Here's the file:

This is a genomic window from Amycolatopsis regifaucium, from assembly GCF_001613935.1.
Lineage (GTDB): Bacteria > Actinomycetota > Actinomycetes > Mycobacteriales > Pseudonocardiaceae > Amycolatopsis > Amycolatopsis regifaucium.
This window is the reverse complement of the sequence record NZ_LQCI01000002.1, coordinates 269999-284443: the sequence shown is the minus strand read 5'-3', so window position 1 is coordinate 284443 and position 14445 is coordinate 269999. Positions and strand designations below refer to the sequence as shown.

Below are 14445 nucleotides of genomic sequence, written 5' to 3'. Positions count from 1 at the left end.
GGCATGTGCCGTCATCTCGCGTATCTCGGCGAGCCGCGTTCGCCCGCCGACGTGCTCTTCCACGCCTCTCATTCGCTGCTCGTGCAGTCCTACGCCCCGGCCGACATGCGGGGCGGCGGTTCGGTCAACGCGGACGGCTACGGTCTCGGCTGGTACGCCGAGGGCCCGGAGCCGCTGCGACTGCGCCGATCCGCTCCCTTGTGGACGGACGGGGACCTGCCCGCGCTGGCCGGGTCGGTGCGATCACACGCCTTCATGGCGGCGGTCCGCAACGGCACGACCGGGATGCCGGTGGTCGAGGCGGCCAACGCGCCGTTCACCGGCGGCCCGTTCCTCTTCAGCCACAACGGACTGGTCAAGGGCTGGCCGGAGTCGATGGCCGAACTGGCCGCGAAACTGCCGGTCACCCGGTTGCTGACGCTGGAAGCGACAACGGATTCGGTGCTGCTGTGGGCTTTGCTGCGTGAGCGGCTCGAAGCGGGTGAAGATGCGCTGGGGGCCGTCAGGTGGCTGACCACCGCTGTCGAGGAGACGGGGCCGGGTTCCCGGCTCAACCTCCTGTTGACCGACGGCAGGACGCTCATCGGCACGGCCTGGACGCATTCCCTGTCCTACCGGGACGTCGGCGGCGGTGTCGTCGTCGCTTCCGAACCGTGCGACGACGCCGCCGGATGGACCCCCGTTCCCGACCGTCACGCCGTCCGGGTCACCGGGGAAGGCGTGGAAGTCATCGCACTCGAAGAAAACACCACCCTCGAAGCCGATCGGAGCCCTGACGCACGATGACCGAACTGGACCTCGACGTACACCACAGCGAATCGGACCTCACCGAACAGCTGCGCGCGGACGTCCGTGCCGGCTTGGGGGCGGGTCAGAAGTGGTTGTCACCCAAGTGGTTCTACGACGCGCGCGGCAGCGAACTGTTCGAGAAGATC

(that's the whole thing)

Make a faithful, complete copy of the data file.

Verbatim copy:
This is a genomic window from Amycolatopsis regifaucium, from assembly GCF_001613935.1.
Lineage (GTDB): Bacteria > Actinomycetota > Actinomycetes > Mycobacteriales > Pseudonocardiaceae > Amycolatopsis > Amycolatopsis regifaucium.
This window is the reverse complement of the sequence record NZ_LQCI01000002.1, coordinates 269999-284443: the sequence shown is the minus strand read 5'-3', so window position 1 is coordinate 284443 and position 14445 is coordinate 269999. Positions and strand designations below refer to the sequence as shown.

Below are 14445 nucleotides of genomic sequence, written 5' to 3'. Positions count from 1 at the left end.
GGCATGTGCCGTCATCTCGCGTATCTCGGCGAGCCGCGTTCGCCCGCCGACGTGCTCTTCCACGCCTCTCATTCGCTGCTCGTGCAGTCCTACGCCCCGGCCGACATGCGGGGCGGCGGTTCGGTCAACGCGGACGGCTACGGTCTCGGCTGGTACGCCGAGGGCCCGGAGCCGCTGCGACTGCGCCGATCCGCTCCCTTGTGGACGGACGGGGACCTGCCCGCGCTGGCCGGGTCGGTGCGATCACACGCCTTCATGGCGGCGGTCCGCAACGGCACGACCGGGATGCCGGTGGTCGAGGCGGCCAACGCGCCGTTCACCGGCGGCCCGTTCCTCTTCAGCCACAACGGACTGGTCAAGGGCTGGCCGGAGTCGATGGCCGAACTGGCCGCGAAACTGCCGGTCACCCGGTTGCTGACGCTGGAAGCGACAACGGATTCGGTGCTGCTGTGGGCTTTGCTGCGTGAGCGGCTCGAAGCGGGTGAAGATGCGCTGGGGGCCGTCAGGTGGCTGACCACCGCTGTCGAGGAGACGGGGCCGGGTTCCCGGCTCAACCTCCTGTTGACCGACGGCAGGACGCTCATCGGCACGGCCTGGACGCATTCCCTGTCCTACCGGGACGTCGGCGGCGGTGTCGTCGTCGCTTCCGAACCGTGCGACGACGCCGCCGGATGGACCCCCGTTCCCGACCGTCACGCCGTCCGGGTCACCGGGGAAGGCGTGGAAGTCATCGCACTCGAAGAAAACACCACCCTCGAAGCCGATCGGAGCCCTGACGCACGATGACCGAACTGGACCTCGACGTACACCACAGCGAATCGGACCTCACCGAACAGCTGCGCGCGGACGTCCGTGCCGGCTTGGGGGCGGGTCAGAAGTGGTTGTCACCCAAGTGGTTCTACGACGCGCGCGGCAGCGAACTGTTCGAGAAGATC